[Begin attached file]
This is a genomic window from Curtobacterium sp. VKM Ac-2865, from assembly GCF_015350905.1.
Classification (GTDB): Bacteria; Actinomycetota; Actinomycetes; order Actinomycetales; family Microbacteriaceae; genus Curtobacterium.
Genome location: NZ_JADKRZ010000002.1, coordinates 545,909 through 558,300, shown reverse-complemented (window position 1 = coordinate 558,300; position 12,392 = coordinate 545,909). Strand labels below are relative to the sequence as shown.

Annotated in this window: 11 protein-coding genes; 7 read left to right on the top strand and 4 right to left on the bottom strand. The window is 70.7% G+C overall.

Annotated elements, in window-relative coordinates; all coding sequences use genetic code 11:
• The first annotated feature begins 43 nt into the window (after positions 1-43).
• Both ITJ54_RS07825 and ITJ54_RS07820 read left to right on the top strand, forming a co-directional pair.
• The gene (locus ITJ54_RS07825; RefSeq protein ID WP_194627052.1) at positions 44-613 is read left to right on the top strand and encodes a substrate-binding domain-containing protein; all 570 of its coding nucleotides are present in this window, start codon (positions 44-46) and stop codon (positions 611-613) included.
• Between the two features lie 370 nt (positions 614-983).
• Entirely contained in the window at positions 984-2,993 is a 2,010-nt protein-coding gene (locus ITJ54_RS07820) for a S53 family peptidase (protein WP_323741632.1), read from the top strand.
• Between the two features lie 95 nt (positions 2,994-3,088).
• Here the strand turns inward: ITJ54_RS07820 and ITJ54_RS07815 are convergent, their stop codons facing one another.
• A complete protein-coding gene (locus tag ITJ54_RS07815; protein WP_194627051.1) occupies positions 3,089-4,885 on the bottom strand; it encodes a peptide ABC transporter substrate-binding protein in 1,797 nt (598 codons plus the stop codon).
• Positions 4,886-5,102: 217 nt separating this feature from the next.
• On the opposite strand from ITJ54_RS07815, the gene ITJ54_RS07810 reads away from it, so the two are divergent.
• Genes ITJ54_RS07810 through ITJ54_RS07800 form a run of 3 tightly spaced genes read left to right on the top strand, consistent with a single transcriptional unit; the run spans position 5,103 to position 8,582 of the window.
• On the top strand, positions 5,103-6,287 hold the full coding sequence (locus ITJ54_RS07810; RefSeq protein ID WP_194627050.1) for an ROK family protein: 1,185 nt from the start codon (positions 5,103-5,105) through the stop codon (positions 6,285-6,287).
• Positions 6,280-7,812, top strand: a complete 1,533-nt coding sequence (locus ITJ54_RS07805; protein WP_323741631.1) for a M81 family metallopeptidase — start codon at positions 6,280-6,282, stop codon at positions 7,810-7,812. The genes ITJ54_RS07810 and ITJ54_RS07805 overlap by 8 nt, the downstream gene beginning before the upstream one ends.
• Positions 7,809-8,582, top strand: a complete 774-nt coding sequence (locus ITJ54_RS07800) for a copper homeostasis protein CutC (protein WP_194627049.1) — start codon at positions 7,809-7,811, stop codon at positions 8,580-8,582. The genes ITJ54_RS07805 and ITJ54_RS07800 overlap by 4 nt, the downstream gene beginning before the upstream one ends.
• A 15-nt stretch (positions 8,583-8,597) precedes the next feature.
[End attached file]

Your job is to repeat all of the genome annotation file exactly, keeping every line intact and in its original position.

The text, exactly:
This is a genomic window from Curtobacterium sp. VKM Ac-2865, from assembly GCF_015350905.1.
Classification (GTDB): Bacteria; Actinomycetota; Actinomycetes; order Actinomycetales; family Microbacteriaceae; genus Curtobacterium.
Genome location: NZ_JADKRZ010000002.1, coordinates 545,909 through 558,300, shown reverse-complemented (window position 1 = coordinate 558,300; position 12,392 = coordinate 545,909). Strand labels below are relative to the sequence as shown.

Annotated in this window: 11 protein-coding genes; 7 read left to right on the top strand and 4 right to left on the bottom strand. The window is 70.7% G+C overall.

Annotated elements, in window-relative coordinates; all coding sequences use genetic code 11:
• The first annotated feature begins 43 nt into the window (after positions 1-43).
• Both ITJ54_RS07825 and ITJ54_RS07820 read left to right on the top strand, forming a co-directional pair.
• The gene (locus ITJ54_RS07825; RefSeq protein ID WP_194627052.1) at positions 44-613 is read left to right on the top strand and encodes a substrate-binding domain-containing protein; all 570 of its coding nucleotides are present in this window, start codon (positions 44-46) and stop codon (positions 611-613) included.
• Between the two features lie 370 nt (positions 614-983).
• Entirely contained in the window at positions 984-2,993 is a 2,010-nt protein-coding gene (locus ITJ54_RS07820) for a S53 family peptidase (protein WP_323741632.1), read from the top strand.
• Between the two features lie 95 nt (positions 2,994-3,088).
• Here the strand turns inward: ITJ54_RS07820 and ITJ54_RS07815 are convergent, their stop codons facing one another.
• A complete protein-coding gene (locus tag ITJ54_RS07815; protein WP_194627051.1) occupies positions 3,089-4,885 on the bottom strand; it encodes a peptide ABC transporter substrate-binding protein in 1,797 nt (598 codons plus the stop codon).
• Positions 4,886-5,102: 217 nt separating this feature from the next.
• On the opposite strand from ITJ54_RS07815, the gene ITJ54_RS07810 reads away from it, so the two are divergent.
• Genes ITJ54_RS07810 through ITJ54_RS07800 form a run of 3 tightly spaced genes read left to right on the top strand, consistent with a single transcriptional unit; the run spans position 5,103 to position 8,582 of the window.
• On the top strand, positions 5,103-6,287 hold the full coding sequence (locus ITJ54_RS07810; RefSeq protein ID WP_194627050.1) for an ROK family protein: 1,185 nt from the start codon (positions 5,103-5,105) through the stop codon (positions 6,285-6,287).
• Positions 6,280-7,812, top strand: a complete 1,533-nt coding sequence (locus ITJ54_RS07805; protein WP_323741631.1) for a M81 family metallopeptidase — start codon at positions 6,280-6,282, stop codon at positions 7,810-7,812. The genes ITJ54_RS07810 and ITJ54_RS07805 overlap by 8 nt, the downstream gene beginning before the upstream one ends.
• Positions 7,809-8,582, top strand: a complete 774-nt coding sequence (locus ITJ54_RS07800) for a copper homeostasis protein CutC (protein WP_194627049.1) — start codon at positions 7,809-7,811, stop codon at positions 8,580-8,582. The genes ITJ54_RS07805 and ITJ54_RS07800 overlap by 4 nt, the downstream gene beginning before the upstream one ends.
• A 15-nt stretch (positions 8,583-8,597) precedes the next feature.